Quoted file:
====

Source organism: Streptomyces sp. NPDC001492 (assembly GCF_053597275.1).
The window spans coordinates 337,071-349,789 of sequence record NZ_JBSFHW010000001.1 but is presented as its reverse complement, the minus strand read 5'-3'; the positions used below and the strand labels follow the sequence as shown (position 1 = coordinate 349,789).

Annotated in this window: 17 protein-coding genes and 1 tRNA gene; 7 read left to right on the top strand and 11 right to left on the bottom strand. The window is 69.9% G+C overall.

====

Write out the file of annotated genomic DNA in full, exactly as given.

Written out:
Source organism: Streptomyces sp. NPDC001492 (assembly GCF_053597275.1).
The window spans coordinates 337,071-349,789 of sequence record NZ_JBSFHW010000001.1 but is presented as its reverse complement, the minus strand read 5'-3'; the positions used below and the strand labels follow the sequence as shown (position 1 = coordinate 349,789).

Annotated in this window: 17 protein-coding genes and 1 tRNA gene; 7 read left to right on the top strand and 11 right to left on the bottom strand. The window is 69.9% G+C overall.